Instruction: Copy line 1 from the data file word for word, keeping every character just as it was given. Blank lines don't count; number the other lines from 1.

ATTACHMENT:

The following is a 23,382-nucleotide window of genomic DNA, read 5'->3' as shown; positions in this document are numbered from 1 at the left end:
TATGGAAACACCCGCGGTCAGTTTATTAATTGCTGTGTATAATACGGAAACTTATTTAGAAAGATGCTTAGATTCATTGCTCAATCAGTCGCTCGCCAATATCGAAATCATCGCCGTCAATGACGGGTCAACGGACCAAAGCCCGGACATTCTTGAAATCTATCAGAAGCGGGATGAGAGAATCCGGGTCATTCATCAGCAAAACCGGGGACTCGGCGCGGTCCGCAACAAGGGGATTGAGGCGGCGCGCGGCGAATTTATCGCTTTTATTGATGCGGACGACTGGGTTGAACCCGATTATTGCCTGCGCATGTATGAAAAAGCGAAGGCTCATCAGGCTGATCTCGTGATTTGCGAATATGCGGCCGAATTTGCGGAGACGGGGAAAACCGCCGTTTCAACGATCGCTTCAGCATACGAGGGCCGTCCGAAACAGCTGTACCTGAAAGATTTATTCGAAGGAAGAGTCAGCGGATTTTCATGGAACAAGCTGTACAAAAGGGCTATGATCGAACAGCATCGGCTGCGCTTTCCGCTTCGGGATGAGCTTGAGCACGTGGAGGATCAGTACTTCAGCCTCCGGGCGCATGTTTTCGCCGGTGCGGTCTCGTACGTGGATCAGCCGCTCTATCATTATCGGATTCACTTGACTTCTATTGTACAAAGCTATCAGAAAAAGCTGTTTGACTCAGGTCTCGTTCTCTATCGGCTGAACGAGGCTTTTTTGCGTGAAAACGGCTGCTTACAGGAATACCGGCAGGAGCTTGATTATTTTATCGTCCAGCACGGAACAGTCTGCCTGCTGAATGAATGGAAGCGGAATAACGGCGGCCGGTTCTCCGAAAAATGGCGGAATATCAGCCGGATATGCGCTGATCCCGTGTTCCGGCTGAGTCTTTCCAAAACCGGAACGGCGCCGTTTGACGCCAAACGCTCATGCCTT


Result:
The following is a 23,382-nucleotide window of genomic DNA, read 5'->3' as shown; positions in this document are numbered from 1 at the left end: